Erdogan says ECHR ruling on Demirtas supports terrorism

Turkish president also lashes out at American billionaire George Soros, accusing him of using his wealth to 'divide and tear up nations'.

ANKARA - Turkish President Tayyip Erdogan said on Wednesday that the European Court of Human Rights' (ECHR) ruling on the jailed former leader of Turkey's pro-Kurdish opposition, Selahattin Demirtas, amounted to support of terrorism.

On Tuesday, the ECHR urged Turkey to swiftly process Demirtas's legal case, saying his pre-trial detention had gone on longer than could be justified.

Demirtas, former co-chairman of the Peoples' Democratic Party (HDP) and one of Turkey's best known politicians, was arrested in November 2016 on terrorism-related charges.

He was sentenced in September to more than four years in jail in relation to a speech he gave in 2013, but faces several more charges. Having spent nearly two years in prison awaiting trial for those charges, he has effectively already served out the prison term handed down by the Turkish court.

Speaking to local administrators in Ankara, Erdogan said Demirtas had the blood of 50 people on his hands and accused the ECHR of not being objective in its rulings against Turkey.

"No matter where you go in Europe today, while supporters of terrorist organisations roam free, the citizens who love our country are being suffocated," Erdogan said.

"Are you following this ECHR? Do you have a ruling on these? No country or institution that praises Gulenists has the right to speak of democracy. This isn't seeking justice, it's simply terror-loving," he said, referring to Fethullah Gulen, a US-based cleric Ankara blames for a 2016 failed coup attempt.

Erdogan and his government accuse the HDP of ties to the outlawed Kurdistan Workers Party (PKK), which has waged a decades-long insurgency against the Turkish state and is considered a terrorist organisation by Turkey, the United States and European Union. The HDP denies direct links.

While Demirtas has been convicted in one of his cases, he remains in prison facing several more terrorism-related charges, mostly for other speeches he gave, that could see him sentenced to up to 142 years in jail if found guilty.

Demirtas' lawyer said on Tuesday that he had applied for the politician's immediate release, saying "every second Mr Demirtas remains jailed is a restriction on freedom."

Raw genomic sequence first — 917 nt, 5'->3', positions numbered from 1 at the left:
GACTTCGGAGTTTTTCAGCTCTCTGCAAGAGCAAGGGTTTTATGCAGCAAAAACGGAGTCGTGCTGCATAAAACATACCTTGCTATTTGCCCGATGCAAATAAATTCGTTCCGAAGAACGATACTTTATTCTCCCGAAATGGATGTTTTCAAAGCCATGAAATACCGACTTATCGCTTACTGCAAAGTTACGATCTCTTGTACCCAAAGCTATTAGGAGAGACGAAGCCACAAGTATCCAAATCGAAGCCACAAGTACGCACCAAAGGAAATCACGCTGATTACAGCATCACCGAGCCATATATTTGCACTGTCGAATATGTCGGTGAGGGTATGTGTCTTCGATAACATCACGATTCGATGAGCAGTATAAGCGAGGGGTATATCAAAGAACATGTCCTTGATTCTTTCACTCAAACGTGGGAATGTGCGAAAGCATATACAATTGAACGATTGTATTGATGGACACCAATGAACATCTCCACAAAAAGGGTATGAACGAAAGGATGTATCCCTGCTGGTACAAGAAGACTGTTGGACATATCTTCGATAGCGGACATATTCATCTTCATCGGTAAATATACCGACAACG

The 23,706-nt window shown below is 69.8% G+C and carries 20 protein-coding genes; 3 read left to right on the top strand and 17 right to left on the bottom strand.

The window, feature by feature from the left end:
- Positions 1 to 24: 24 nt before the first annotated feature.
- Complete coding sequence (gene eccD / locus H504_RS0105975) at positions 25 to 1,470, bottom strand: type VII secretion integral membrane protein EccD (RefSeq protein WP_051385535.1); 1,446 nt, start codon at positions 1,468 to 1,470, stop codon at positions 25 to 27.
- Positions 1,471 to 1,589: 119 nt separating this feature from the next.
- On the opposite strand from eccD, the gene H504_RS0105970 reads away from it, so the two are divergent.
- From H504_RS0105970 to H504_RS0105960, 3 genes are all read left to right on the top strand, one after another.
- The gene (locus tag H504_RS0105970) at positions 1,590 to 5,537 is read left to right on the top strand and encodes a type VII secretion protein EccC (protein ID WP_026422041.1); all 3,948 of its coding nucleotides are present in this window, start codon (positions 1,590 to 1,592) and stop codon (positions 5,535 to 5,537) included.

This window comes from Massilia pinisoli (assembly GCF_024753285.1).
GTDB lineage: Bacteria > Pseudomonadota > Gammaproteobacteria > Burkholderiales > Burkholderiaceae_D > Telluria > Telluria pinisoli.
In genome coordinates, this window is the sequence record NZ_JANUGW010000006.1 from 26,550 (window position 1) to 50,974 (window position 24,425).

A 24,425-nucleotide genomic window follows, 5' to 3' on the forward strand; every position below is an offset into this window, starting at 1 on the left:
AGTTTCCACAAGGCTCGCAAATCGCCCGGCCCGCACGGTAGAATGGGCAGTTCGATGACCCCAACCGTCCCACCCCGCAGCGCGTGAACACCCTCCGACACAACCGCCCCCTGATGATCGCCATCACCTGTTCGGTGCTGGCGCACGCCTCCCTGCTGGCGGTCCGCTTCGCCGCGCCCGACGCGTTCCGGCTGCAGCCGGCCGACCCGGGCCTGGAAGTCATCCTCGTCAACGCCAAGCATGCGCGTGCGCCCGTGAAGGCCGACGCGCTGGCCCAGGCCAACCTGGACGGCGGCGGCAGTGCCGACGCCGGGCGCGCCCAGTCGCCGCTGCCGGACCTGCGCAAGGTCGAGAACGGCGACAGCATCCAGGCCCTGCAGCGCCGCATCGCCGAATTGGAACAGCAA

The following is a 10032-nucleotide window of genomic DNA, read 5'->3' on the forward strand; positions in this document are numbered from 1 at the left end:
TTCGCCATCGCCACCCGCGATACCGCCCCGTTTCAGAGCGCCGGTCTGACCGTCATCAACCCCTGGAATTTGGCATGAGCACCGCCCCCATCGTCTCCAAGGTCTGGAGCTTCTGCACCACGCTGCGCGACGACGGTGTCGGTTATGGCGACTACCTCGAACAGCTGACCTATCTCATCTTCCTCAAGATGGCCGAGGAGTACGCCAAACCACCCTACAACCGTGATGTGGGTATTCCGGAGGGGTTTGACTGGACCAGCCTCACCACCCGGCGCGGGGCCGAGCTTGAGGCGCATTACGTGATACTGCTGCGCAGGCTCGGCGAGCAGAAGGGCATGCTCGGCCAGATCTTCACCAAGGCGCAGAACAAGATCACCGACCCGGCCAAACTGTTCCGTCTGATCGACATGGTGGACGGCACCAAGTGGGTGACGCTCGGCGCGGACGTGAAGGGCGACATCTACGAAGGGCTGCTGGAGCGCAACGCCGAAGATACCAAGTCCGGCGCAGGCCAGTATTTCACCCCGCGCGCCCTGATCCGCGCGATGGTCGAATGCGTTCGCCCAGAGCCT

Hours after the ECHR's ruling, Erdogan dismissed the ruling as not binding and, without elaborating, said Turkey would take steps against the decision.

ECHR rulings are legally binding, but there have been many instances in which Turkey has not implemented them.

'Famous Hungarian Jew'

Erdogan on Wednesday also lashed out at the Hungary-born American billionaire George Soros, accusing him of aiding a jailed Turkish philanthropist facing hugely controversial charges of seeking to overthrow the government.

Erdogan suggested Soros had backed the Turkish financier and philanthropist Osman Kavala who organised civil society events and has been in prison for the last year awaiting trial.

Erdogan accused Kavala of financing the 2013 protests over the redevelopment of Gezi Park in Istanbul which at the time marked one of the biggest challenges to his rule.

"There is a person who financed the terrorists in the Gezi events. Now he is behind bars," said Erdogan, referring to Kavala without naming him.

"And who is behind him? The famous Hungarian Jew Soros. This person sends people across the world to divide and tear up nations and uses the large amount of money he possesses to this effect."

He described Kavala as the "representative in Turkey" of Soros and accused Kavala of "using his means to support those trying to tear up this country"

Erdogan's verbal assault against Soros echoed the language of Hungarian Prime Minister Viktor Orban, whose government has implemented a "Stop Soros" package targeting the 88-year-old's work in his country of birth using imagery that Jewish groups have said could stoke anti-Semitism.

Soros, who funds philanthropic projects across the world, has become a favorite target of far-right extremists in several countries.

Controversy over the Kavala case has intensified in the last week after 14 Turkish academics and activists were detained on Friday over links to the imprisoned philanthropist.

Those arrests were greeted with strong protests by the United States, European Union and the Turkish opposition. All the suspects were released bar Yigit Aksakoglu, a staff member of Istanbul's private Bilgi University who was remanded in custody.

Kavala's supporters say his charges of seeking to overthrow the government are absurd and that he had worked tirelessly to build bridges in society, in particular with Armenians.

They also say it is a disgrace he has yet to receive an indictment over a year after his arrest on October 18, 2017.